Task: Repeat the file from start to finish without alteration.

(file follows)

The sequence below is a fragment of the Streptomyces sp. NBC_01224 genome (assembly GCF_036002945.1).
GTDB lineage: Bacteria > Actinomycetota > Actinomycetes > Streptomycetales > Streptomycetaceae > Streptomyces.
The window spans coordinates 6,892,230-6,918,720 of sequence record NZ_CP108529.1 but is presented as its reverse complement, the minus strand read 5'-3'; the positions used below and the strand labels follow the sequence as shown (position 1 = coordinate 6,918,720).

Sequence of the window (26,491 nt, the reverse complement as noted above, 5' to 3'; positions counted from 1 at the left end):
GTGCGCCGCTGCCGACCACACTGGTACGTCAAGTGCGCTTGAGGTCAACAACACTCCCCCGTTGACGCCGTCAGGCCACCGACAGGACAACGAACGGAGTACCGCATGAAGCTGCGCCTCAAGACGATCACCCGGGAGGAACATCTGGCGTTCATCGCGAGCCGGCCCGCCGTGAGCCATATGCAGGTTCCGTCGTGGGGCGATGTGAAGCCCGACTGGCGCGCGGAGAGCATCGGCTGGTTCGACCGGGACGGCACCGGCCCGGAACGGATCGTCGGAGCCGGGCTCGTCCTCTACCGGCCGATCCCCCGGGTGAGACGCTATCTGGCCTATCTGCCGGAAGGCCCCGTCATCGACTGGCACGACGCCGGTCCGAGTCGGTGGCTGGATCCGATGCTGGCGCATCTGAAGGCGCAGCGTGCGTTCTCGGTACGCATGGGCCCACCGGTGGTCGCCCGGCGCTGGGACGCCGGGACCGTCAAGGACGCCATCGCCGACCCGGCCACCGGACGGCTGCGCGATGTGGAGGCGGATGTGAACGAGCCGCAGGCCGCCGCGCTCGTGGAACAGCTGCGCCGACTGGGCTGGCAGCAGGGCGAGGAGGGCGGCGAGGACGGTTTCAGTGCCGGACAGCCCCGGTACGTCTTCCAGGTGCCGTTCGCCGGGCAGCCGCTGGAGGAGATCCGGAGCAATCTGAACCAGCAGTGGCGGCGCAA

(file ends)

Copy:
The sequence below is a fragment of the Streptomyces sp. NBC_01224 genome (assembly GCF_036002945.1).
GTDB lineage: Bacteria > Actinomycetota > Actinomycetes > Streptomycetales > Streptomycetaceae > Streptomyces.
The window spans coordinates 6,892,230-6,918,720 of sequence record NZ_CP108529.1 but is presented as its reverse complement, the minus strand read 5'-3'; the positions used below and the strand labels follow the sequence as shown (position 1 = coordinate 6,918,720).

Sequence of the window (26,491 nt, the reverse complement as noted above, 5' to 3'; positions counted from 1 at the left end):
GTGCGCCGCTGCCGACCACACTGGTACGTCAAGTGCGCTTGAGGTCAACAACACTCCCCCGTTGACGCCGTCAGGCCACCGACAGGACAACGAACGGAGTACCGCATGAAGCTGCGCCTCAAGACGATCACCCGGGAGGAACATCTGGCGTTCATCGCGAGCCGGCCCGCCGTGAGCCATATGCAGGTTCCGTCGTGGGGCGATGTGAAGCCCGACTGGCGCGCGGAGAGCATCGGCTGGTTCGACCGGGACGGCACCGGCCCGGAACGGATCGTCGGAGCCGGGCTCGTCCTCTACCGGCCGATCCCCCGGGTGAGACGCTATCTGGCCTATCTGCCGGAAGGCCCCGTCATCGACTGGCACGACGCCGGTCCGAGTCGGTGGCTGGATCCGATGCTGGCGCATCTGAAGGCGCAGCGTGCGTTCTCGGTACGCATGGGCCCACCGGTGGTCGCCCGGCGCTGGGACGCCGGGACCGTCAAGGACGCCATCGCCGACCCGGCCACCGGACGGCTGCGCGATGTGGAGGCGGATGTGAACGAGCCGCAGGCCGCCGCGCTCGTGGAACAGCTGCGCCGACTGGGCTGGCAGCAGGGCGAGGAGGGCGGCGAGGACGGTTTCAGTGCCGGACAGCCCCGGTACGTCTTCCAGGTGCCGTTCGCCGGGCAGCCGCTGGAGGAGATCCGGAGCAATCTGAACCAGCAGTGGCGGCGCAA